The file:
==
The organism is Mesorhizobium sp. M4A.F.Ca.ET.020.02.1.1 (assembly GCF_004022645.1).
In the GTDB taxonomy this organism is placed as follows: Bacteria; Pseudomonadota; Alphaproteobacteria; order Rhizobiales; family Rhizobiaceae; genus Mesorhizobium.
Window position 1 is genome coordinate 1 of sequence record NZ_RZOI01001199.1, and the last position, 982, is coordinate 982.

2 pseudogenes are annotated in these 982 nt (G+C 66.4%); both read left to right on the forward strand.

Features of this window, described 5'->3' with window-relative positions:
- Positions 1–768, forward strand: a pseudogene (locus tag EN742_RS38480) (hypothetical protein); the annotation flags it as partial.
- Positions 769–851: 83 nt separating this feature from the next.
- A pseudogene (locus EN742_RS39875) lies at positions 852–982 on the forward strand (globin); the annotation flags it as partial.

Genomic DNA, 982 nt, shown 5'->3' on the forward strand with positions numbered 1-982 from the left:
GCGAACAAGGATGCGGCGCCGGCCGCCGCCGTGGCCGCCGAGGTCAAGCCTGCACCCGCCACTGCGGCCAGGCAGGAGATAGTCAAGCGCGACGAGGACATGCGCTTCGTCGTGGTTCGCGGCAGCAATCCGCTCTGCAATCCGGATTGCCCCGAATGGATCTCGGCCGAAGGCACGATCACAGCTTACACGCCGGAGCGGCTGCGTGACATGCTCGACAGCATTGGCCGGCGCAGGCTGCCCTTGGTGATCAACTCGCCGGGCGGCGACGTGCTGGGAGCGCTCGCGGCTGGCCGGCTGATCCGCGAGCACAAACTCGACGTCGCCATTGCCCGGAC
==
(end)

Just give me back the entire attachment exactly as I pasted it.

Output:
The organism is Mesorhizobium sp. M4A.F.Ca.ET.020.02.1.1 (assembly GCF_004022645.1).
In the GTDB taxonomy this organism is placed as follows: Bacteria; Pseudomonadota; Alphaproteobacteria; order Rhizobiales; family Rhizobiaceae; genus Mesorhizobium.
Window position 1 is genome coordinate 1 of sequence record NZ_RZOI01001199.1, and the last position, 982, is coordinate 982.

2 pseudogenes are annotated in these 982 nt (G+C 66.4%); both read left to right on the forward strand.

Features of this window, described 5'->3' with window-relative positions:
- Positions 1–768, forward strand: a pseudogene (locus tag EN742_RS38480) (hypothetical protein); the annotation flags it as partial.
- Positions 769–851: 83 nt separating this feature from the next.
- A pseudogene (locus EN742_RS39875) lies at positions 852–982 on the forward strand (globin); the annotation flags it as partial.

Genomic DNA, 982 nt, shown 5'->3' on the forward strand with positions numbered 1-982 from the left:
GCGAACAAGGATGCGGCGCCGGCCGCCGCCGTGGCCGCCGAGGTCAAGCCTGCACCCGCCACTGCGGCCAGGCAGGAGATAGTCAAGCGCGACGAGGACATGCGCTTCGTCGTGGTTCGCGGCAGCAATCCGCTCTGCAATCCGGATTGCCCCGAATGGATCTCGGCCGAAGGCACGATCACAGCTTACACGCCGGAGCGGCTGCGTGACATGCTCGACAGCATTGGCCGGCGCAGGCTGCCCTTGGTGATCAACTCGCCGGGCGGCGACGTGCTGGGAGCGCTCGCGGCTGGCCGGCTGATCCGCGAGCACAAACTCGACGTCGCCATTGCCCGGAC